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Blackface NationRace, Reform, and Identity in American Popular Music, 1812-1925$
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Brian Roberts

Print publication date: 2017

Print ISBN-13: 9780226451503

Published to Chicago Scholarship Online: September 2017

DOI: 10.7208/chicago/9780226451787.001.0001

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PRINTED FROM CHICAGO SCHOLARSHIP ONLINE (www.chicago.universitypressscholarship.com). (c) Copyright University of Chicago Press, 2021. All Rights Reserved. An individual user may print out a PDF of a single chapter of a monograph in CHSO for personal use.date: 28 September 2021

Jim Crow’s Genuine Audience

Jim Crow’s Genuine Audience

Chapter:
(p.74) 3 Jim Crow’s Genuine Audience
Source:
Blackface Nation
Author(s):

Brian Roberts

Publisher:
University of Chicago Press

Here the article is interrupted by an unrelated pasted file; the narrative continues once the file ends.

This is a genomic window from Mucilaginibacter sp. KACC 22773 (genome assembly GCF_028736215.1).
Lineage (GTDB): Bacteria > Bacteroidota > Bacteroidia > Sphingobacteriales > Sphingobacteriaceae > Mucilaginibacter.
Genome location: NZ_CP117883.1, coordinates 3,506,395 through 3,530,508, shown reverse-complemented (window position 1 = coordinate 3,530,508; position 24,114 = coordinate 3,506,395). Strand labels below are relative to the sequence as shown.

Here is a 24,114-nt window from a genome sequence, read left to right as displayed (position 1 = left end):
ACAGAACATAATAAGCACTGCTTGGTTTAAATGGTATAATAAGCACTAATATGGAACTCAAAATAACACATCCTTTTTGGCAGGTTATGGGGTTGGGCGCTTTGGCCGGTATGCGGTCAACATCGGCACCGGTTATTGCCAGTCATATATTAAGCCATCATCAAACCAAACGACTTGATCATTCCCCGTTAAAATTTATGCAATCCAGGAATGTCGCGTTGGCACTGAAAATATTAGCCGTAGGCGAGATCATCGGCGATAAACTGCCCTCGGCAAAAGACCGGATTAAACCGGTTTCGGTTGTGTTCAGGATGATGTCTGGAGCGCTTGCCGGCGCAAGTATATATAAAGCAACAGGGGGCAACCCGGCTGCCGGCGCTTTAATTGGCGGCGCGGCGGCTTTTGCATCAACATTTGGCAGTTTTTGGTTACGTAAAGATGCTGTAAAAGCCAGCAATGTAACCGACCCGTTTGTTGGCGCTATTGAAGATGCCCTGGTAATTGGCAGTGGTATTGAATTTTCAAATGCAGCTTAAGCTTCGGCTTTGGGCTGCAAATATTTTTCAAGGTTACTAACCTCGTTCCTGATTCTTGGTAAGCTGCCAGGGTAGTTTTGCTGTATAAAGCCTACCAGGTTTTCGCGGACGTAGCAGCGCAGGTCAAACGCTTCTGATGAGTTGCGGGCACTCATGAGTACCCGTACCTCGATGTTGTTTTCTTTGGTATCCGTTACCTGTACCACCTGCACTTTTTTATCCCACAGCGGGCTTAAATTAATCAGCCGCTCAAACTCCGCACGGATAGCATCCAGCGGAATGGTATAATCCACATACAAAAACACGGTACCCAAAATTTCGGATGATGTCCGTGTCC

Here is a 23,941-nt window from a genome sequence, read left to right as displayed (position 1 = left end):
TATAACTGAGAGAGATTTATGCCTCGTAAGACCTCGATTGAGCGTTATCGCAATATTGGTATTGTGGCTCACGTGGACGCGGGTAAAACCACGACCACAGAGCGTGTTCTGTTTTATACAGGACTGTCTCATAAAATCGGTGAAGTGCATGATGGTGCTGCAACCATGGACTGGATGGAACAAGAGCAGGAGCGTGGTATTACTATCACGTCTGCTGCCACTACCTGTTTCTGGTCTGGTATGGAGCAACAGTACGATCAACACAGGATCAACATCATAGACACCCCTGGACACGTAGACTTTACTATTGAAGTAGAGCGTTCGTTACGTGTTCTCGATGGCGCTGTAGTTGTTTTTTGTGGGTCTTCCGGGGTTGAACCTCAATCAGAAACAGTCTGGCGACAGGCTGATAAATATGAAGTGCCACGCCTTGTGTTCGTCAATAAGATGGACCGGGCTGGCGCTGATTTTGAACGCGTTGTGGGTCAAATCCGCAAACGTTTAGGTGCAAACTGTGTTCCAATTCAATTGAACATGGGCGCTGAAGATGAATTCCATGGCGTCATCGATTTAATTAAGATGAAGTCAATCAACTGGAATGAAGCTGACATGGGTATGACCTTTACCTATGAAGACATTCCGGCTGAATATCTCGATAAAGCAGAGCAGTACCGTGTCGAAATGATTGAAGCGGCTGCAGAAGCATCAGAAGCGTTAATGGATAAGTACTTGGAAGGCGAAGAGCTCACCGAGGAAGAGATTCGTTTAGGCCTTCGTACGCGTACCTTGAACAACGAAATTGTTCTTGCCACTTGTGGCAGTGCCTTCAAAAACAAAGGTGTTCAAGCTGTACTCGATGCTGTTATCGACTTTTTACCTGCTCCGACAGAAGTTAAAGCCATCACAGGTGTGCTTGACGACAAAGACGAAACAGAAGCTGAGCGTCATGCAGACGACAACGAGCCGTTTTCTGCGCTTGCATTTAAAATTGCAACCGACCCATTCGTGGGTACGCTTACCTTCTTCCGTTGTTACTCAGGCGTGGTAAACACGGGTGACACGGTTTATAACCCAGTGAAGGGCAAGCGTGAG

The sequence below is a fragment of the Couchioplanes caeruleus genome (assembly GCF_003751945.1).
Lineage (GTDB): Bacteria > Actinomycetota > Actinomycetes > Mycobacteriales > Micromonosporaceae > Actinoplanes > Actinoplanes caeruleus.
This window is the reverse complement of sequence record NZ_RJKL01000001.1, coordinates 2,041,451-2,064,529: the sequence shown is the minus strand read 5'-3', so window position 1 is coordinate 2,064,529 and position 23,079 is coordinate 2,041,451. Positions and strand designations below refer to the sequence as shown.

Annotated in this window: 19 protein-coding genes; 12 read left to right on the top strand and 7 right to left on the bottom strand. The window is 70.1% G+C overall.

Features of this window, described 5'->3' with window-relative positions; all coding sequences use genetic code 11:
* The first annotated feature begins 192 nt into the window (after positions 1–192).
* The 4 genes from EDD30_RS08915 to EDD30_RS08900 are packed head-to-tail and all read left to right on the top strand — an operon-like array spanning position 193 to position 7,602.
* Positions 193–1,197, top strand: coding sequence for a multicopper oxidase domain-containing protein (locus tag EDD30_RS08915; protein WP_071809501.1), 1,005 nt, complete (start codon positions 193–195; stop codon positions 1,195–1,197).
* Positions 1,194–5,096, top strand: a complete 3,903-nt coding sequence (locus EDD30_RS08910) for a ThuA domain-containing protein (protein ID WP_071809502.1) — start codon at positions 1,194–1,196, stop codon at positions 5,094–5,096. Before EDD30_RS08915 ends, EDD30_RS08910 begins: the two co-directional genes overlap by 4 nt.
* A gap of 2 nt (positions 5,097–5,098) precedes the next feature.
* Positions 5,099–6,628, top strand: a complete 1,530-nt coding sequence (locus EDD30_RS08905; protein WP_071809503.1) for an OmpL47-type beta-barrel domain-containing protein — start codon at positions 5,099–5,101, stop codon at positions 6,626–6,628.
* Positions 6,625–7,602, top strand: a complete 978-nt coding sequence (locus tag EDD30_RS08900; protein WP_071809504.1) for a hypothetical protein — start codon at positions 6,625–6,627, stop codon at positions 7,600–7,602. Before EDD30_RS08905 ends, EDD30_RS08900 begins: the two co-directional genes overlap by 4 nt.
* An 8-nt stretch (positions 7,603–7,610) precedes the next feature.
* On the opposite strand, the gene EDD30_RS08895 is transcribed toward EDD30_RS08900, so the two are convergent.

DOI:10.7208/chicago/9780226451787.003.0004

This chapter focuses on the culture of young white American workers in the 1820s, a period in which it became clear to many apprentice and journeymen that their futures would not be as artisans, but as members of a permanent working class. Worker culture in this period shifted from artisan republicanism which embraced the dignity of labor, to an angry expression of aggressive masculinity: a style expressed in the songs and images of blackface minstrelsy. Blackface would focus the anger of an emerging working class. The target of this anger would not be the people directly responsible for worker degradation, their former masters, but the representatives of a culture of uplift, the members of a rising middle class.

Keywords:   blackface minstrelsy, Jim Crow, market revolution, artisans, working class culture, republicanism, slavery, abolitionism, women workers, gender ideology

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